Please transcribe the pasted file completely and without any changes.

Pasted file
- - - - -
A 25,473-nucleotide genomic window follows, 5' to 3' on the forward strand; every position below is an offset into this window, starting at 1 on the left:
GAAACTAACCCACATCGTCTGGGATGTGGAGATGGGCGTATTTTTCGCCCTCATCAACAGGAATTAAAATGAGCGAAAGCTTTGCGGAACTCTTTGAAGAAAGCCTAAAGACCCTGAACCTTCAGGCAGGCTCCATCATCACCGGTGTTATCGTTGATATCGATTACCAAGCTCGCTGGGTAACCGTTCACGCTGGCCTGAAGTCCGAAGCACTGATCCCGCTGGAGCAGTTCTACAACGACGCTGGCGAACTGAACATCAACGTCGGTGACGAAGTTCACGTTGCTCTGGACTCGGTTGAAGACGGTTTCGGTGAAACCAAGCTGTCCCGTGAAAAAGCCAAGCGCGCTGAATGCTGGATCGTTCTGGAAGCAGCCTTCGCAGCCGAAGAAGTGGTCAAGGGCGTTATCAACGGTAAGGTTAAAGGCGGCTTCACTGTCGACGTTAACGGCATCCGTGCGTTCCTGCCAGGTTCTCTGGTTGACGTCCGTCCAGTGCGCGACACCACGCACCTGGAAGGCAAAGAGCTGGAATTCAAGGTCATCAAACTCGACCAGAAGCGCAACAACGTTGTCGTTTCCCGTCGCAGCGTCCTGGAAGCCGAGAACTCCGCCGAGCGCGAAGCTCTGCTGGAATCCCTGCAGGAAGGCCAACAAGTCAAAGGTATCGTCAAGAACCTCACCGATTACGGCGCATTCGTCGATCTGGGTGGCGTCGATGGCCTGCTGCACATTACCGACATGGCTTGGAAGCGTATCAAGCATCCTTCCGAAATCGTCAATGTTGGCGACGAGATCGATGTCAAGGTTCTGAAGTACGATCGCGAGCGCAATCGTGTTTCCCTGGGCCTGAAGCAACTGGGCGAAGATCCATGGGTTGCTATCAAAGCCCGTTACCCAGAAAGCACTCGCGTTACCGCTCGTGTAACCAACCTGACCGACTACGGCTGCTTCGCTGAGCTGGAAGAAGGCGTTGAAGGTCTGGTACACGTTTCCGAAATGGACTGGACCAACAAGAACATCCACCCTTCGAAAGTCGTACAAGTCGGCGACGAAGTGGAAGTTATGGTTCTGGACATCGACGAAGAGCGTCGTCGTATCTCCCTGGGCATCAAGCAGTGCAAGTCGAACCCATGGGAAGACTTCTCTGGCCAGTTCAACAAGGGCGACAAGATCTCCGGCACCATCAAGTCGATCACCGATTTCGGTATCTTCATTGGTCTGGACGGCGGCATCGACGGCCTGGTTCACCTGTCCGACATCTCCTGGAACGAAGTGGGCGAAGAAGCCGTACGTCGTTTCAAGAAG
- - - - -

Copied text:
A 25,473-nucleotide genomic window follows, 5' to 3' on the forward strand; every position below is an offset into this window, starting at 1 on the left:
GAAACTAACCCACATCGTCTGGGATGTGGAGATGGGCGTATTTTTCGCCCTCATCAACAGGAATTAAAATGAGCGAAAGCTTTGCGGAACTCTTTGAAGAAAGCCTAAAGACCCTGAACCTTCAGGCAGGCTCCATCATCACCGGTGTTATCGTTGATATCGATTACCAAGCTCGCTGGGTAACCGTTCACGCTGGCCTGAAGTCCGAAGCACTGATCCCGCTGGAGCAGTTCTACAACGACGCTGGCGAACTGAACATCAACGTCGGTGACGAAGTTCACGTTGCTCTGGACTCGGTTGAAGACGGTTTCGGTGAAACCAAGCTGTCCCGTGAAAAAGCCAAGCGCGCTGAATGCTGGATCGTTCTGGAAGCAGCCTTCGCAGCCGAAGAAGTGGTCAAGGGCGTTATCAACGGTAAGGTTAAAGGCGGCTTCACTGTCGACGTTAACGGCATCCGTGCGTTCCTGCCAGGTTCTCTGGTTGACGTCCGTCCAGTGCGCGACACCACGCACCTGGAAGGCAAAGAGCTGGAATTCAAGGTCATCAAACTCGACCAGAAGCGCAACAACGTTGTCGTTTCCCGTCGCAGCGTCCTGGAAGCCGAGAACTCCGCCGAGCGCGAAGCTCTGCTGGAATCCCTGCAGGAAGGCCAACAAGTCAAAGGTATCGTCAAGAACCTCACCGATTACGGCGCATTCGTCGATCTGGGTGGCGTCGATGGCCTGCTGCACATTACCGACATGGCTTGGAAGCGTATCAAGCATCCTTCCGAAATCGTCAATGTTGGCGACGAGATCGATGTCAAGGTTCTGAAGTACGATCGCGAGCGCAATCGTGTTTCCCTGGGCCTGAAGCAACTGGGCGAAGATCCATGGGTTGCTATCAAAGCCCGTTACCCAGAAAGCACTCGCGTTACCGCTCGTGTAACCAACCTGACCGACTACGGCTGCTTCGCTGAGCTGGAAGAAGGCGTTGAAGGTCTGGTACACGTTTCCGAAATGGACTGGACCAACAAGAACATCCACCCTTCGAAAGTCGTACAAGTCGGCGACGAAGTGGAAGTTATGGTTCTGGACATCGACGAAGAGCGTCGTCGTATCTCCCTGGGCATCAAGCAGTGCAAGTCGAACCCATGGGAAGACTTCTCTGGCCAGTTCAACAAGGGCGACAAGATCTCCGGCACCATCAAGTCGATCACCGATTTCGGTATCTTCATTGGTCTGGACGGCGGCATCGACGGCCTGGTTCACCTGTCCGACATCTCCTGGAACGAAGTGGGCGAAGAAGCCGTACGTCGTTTCAAGAAG